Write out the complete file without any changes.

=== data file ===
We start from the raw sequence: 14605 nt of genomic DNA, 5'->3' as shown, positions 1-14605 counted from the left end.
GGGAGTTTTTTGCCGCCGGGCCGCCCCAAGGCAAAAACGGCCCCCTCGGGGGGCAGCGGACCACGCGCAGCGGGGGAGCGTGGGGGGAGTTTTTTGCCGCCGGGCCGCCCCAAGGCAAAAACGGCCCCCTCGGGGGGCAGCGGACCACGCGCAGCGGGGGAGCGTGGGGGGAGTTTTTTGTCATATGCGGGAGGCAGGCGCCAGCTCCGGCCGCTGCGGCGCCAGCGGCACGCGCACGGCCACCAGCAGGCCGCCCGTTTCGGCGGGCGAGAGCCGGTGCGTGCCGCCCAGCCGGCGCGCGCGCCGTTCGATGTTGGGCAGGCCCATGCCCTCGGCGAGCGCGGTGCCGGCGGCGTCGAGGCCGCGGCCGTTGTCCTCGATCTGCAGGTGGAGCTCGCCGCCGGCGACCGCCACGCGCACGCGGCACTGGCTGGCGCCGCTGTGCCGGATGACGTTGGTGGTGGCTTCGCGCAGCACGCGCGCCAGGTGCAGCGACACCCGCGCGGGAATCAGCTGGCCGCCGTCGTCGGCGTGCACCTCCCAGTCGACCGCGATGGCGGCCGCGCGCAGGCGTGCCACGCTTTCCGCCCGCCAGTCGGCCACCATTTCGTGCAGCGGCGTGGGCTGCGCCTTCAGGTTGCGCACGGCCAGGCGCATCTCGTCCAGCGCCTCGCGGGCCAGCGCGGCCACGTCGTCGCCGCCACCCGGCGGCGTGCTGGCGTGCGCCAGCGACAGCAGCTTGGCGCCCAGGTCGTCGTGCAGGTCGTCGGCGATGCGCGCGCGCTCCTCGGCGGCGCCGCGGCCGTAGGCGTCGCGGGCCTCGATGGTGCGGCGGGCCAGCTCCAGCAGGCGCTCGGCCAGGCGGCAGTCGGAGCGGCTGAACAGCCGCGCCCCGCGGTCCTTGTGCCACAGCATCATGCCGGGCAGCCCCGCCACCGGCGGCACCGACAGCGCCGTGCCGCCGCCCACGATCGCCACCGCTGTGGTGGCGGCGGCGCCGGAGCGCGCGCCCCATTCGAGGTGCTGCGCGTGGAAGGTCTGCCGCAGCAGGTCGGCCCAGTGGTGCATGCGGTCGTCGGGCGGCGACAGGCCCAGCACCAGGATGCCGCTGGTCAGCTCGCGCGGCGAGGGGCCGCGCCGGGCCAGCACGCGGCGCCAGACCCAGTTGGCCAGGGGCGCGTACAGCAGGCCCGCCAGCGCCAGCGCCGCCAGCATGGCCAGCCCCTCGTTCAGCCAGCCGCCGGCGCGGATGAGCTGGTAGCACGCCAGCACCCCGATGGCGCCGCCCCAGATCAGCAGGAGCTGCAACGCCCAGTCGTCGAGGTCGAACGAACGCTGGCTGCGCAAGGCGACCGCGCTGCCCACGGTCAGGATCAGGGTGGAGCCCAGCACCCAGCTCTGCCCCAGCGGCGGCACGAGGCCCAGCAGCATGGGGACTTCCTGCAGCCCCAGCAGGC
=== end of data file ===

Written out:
We start from the raw sequence: 14605 nt of genomic DNA, 5'->3' as shown, positions 1-14605 counted from the left end.
GGGAGTTTTTTGCCGCCGGGCCGCCCCAAGGCAAAAACGGCCCCCTCGGGGGGCAGCGGACCACGCGCAGCGGGGGAGCGTGGGGGGAGTTTTTTGCCGCCGGGCCGCCCCAAGGCAAAAACGGCCCCCTCGGGGGGCAGCGGACCACGCGCAGCGGGGGAGCGTGGGGGGAGTTTTTTGTCATATGCGGGAGGCAGGCGCCAGCTCCGGCCGCTGCGGCGCCAGCGGCACGCGCACGGCCACCAGCAGGCCGCCCGTTTCGGCGGGCGAGAGCCGGTGCGTGCCGCCCAGCCGGCGCGCGCGCCGTTCGATGTTGGGCAGGCCCATGCCCTCGGCGAGCGCGGTGCCGGCGGCGTCGAGGCCGCGGCCGTTGTCCTCGATCTGCAGGTGGAGCTCGCCGCCGGCGACCGCCACGCGCACGCGGCACTGGCTGGCGCCGCTGTGCCGGATGACGTTGGTGGTGGCTTCGCGCAGCACGCGCGCCAGGTGCAGCGACACCCGCGCGGGAATCAGCTGGCCGCCGTCGTCGGCGTGCACCTCCCAGTCGACCGCGATGGCGGCCGCGCGCAGGCGTGCCACGCTTTCCGCCCGCCAGTCGGCCACCATTTCGTGCAGCGGCGTGGGCTGCGCCTTCAGGTTGCGCACGGCCAGGCGCATCTCGTCCAGCGCCTCGCGGGCCAGCGCGGCCACGTCGTCGCCGCCACCCGGCGGCGTGCTGGCGTGCGCCAGCGACAGCAGCTTGGCGCCCAGGTCGTCGTGCAGGTCGTCGGCGATGCGCGCGCGCTCCTCGGCGGCGCCGCGGCCGTAGGCGTCGCGGGCCTCGATGGTGCGGCGGGCCAGCTCCAGCAGGCGCTCGGCCAGGCGGCAGTCGGAGCGGCTGAACAGCCGCGCCCCGCGGTCCTTGTGCCACAGCATCATGCCGGGCAGCCCCGCCACCGGCGGCACCGACAGCGCCGTGCCGCCGCCCACGATCGCCACCGCTGTGGTGGCGGCGGCGCCGGAGCGCGCGCCCCATTCGAGGTGCTGCGCGTGGAAGGTCTGCCGCAGCAGGTCGGCCCAGTGGTGCATGCGGTCGTCGGGCGGCGACAGGCCCAGCACCAGGATGCCGCTGGTCAGCTCGCGCGGCGAGGGGCCGCGCCGGGCCAGCACGCGGCGCCAGACCCAGTTGGCCAGGGGCGCGTACAGCAGGCCCGCCAGCGCCAGCGCCGCCAGCATGGCCAGCCCCTCGTTCAGCCAGCCGCCGGCGCGGATGAGCTGGTAGCACGCCAGCACCCCGATGGCGCCGCCCCAGATCAGCAGGAGCTGCAACGCCCAGTCGTCGAGGTCGAACGAACGCTGGCTGCGCAAGGCGACCGCGCTGCCCACGGTCAGGATCAGGGTGGAGCCCAGCACCCAGCTCTGCCCCAGCGGCGGCACGAGGCCCAGCAGCATGGGGACTTCCTGCAGCCCCAGCAGGC